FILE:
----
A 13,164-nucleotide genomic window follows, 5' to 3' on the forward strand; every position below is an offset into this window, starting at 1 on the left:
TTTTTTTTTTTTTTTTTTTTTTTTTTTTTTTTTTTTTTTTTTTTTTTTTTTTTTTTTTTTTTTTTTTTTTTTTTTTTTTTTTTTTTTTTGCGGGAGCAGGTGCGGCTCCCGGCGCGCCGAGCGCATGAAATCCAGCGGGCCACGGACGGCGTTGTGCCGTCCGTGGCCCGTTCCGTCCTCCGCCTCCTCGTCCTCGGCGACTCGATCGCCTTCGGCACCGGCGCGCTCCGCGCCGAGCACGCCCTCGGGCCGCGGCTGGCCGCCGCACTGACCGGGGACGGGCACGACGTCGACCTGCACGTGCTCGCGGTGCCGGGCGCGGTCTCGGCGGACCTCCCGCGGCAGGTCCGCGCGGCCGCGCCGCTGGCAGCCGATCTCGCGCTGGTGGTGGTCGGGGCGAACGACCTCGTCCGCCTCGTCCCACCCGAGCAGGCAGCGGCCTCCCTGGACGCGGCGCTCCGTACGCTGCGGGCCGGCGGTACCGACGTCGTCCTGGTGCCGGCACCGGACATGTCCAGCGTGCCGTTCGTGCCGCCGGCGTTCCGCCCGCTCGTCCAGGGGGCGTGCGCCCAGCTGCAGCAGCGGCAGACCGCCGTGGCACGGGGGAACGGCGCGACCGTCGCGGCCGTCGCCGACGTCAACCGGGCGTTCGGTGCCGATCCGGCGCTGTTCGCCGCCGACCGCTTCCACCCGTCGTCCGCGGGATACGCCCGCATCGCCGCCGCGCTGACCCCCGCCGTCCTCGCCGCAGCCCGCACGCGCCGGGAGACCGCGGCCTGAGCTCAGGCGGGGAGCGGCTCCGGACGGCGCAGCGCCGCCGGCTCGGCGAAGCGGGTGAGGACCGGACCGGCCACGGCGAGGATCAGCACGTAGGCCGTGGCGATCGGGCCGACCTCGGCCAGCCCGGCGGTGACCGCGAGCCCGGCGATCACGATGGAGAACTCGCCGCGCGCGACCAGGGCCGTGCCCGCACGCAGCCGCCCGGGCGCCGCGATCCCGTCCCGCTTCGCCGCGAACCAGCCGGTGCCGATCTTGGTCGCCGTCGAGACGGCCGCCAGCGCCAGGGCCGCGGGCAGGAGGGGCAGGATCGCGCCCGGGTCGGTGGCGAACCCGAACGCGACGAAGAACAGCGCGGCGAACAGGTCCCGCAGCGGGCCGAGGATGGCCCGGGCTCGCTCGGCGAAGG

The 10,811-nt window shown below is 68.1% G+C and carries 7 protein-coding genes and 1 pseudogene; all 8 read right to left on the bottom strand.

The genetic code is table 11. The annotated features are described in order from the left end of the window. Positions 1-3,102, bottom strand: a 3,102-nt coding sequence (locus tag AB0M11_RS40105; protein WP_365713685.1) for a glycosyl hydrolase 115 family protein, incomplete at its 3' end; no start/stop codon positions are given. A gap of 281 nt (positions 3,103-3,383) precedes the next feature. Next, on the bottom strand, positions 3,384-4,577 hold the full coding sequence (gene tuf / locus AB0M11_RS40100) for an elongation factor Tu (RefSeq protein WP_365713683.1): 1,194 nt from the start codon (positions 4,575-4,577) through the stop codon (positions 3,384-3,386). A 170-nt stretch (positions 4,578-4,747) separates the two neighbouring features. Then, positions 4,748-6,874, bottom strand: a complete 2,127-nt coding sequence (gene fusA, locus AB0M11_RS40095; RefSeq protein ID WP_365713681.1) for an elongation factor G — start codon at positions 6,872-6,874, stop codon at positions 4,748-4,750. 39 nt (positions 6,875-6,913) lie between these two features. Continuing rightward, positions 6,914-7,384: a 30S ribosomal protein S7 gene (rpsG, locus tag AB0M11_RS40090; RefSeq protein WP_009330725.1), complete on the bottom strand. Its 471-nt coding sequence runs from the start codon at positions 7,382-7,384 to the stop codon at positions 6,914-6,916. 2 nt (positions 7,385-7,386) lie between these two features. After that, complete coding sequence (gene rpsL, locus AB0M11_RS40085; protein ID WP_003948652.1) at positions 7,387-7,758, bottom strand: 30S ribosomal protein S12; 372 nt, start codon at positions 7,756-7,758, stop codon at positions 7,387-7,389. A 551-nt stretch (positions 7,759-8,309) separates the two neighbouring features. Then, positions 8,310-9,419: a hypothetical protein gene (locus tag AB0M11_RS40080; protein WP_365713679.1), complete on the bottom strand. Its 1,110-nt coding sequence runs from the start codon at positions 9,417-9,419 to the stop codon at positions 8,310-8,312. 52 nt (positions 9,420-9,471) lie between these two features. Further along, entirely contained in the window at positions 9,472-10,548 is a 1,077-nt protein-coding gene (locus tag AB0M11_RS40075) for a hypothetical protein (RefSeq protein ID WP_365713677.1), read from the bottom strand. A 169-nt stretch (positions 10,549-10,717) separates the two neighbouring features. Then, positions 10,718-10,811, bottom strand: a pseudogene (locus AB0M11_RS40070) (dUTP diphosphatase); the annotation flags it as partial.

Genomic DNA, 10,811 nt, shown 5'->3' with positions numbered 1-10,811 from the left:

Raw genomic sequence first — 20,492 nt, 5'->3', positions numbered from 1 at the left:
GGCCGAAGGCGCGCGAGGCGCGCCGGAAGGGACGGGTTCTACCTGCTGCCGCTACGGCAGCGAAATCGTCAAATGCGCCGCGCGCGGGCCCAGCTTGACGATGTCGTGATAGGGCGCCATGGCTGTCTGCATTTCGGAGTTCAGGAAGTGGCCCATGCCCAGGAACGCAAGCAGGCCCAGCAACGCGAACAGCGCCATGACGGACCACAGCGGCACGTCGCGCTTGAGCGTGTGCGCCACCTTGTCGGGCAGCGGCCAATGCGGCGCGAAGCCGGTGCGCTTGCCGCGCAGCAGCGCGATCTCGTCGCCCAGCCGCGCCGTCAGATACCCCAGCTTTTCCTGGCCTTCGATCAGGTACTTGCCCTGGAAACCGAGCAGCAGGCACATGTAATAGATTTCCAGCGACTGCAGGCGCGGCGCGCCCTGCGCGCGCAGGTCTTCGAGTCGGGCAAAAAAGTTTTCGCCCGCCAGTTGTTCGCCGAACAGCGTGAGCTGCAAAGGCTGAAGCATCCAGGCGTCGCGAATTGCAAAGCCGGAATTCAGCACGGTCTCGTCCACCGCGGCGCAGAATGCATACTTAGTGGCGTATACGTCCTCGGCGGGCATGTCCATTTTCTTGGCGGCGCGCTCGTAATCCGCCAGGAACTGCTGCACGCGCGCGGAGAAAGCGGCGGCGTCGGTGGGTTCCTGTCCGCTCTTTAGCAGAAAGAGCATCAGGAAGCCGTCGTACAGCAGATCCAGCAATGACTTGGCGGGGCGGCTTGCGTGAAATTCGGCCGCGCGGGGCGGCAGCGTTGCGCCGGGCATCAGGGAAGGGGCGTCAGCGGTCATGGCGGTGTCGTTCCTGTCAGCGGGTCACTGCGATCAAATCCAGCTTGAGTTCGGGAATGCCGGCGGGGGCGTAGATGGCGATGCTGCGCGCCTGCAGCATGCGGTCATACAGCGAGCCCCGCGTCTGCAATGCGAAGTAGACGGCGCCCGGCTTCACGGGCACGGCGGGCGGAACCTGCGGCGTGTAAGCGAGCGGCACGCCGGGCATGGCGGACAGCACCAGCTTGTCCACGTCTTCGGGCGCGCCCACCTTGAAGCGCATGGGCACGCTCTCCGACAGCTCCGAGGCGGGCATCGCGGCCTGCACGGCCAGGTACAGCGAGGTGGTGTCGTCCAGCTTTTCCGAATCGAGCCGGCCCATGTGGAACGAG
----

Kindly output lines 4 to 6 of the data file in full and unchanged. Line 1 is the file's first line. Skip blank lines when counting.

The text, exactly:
The genetic code is table 11. The annotated features are described in order from the left end of the window. Positions 1-3,102, bottom strand: a 3,102-nt coding sequence (locus tag AB0M11_RS40105; protein WP_365713685.1) for a glycosyl hydrolase 115 family protein, incomplete at its 3' end; no start/stop codon positions are given. A gap of 281 nt (positions 3,103-3,383) precedes the next feature. Next, on the bottom strand, positions 3,384-4,577 hold the full coding sequence (gene tuf / locus AB0M11_RS40100) for an elongation factor Tu (RefSeq protein WP_365713683.1): 1,194 nt from the start codon (positions 4,575-4,577) through the stop codon (positions 3,384-3,386). A 170-nt stretch (positions 4,578-4,747) separates the two neighbouring features. Then, positions 4,748-6,874, bottom strand: a complete 2,127-nt coding sequence (gene fusA, locus AB0M11_RS40095; RefSeq protein ID WP_365713681.1) for an elongation factor G — start codon at positions 6,872-6,874, stop codon at positions 4,748-4,750. 39 nt (positions 6,875-6,913) lie between these two features. Continuing rightward, positions 6,914-7,384: a 30S ribosomal protein S7 gene (rpsG, locus tag AB0M11_RS40090; RefSeq protein WP_009330725.1), complete on the bottom strand. Its 471-nt coding sequence runs from the start codon at positions 7,382-7,384 to the stop codon at positions 6,914-6,916. 2 nt (positions 7,385-7,386) lie between these two features. After that, complete coding sequence (gene rpsL, locus AB0M11_RS40085; protein ID WP_003948652.1) at positions 7,387-7,758, bottom strand: 30S ribosomal protein S12; 372 nt, start codon at positions 7,756-7,758, stop codon at positions 7,387-7,389. A 551-nt stretch (positions 7,759-8,309) separates the two neighbouring features. Then, positions 8,310-9,419: a hypothetical protein gene (locus tag AB0M11_RS40080; protein WP_365713679.1), complete on the bottom strand. Its 1,110-nt coding sequence runs from the start codon at positions 9,417-9,419 to the stop codon at positions 8,310-8,312. 52 nt (positions 9,420-9,471) lie between these two features. Further along, entirely contained in the window at positions 9,472-10,548 is a 1,077-nt protein-coding gene (locus tag AB0M11_RS40075) for a hypothetical protein (RefSeq protein ID WP_365713677.1), read from the bottom strand. A 169-nt stretch (positions 10,549-10,717) separates the two neighbouring features. Then, positions 10,718-10,811, bottom strand: a pseudogene (locus AB0M11_RS40070) (dUTP diphosphatase); the annotation flags it as partial.

Genomic DNA, 10,811 nt, shown 5'->3' with positions numbered 1-10,811 from the left:

Raw genomic sequence first — 20,492 nt, 5'->3', positions numbered from 1 at the left: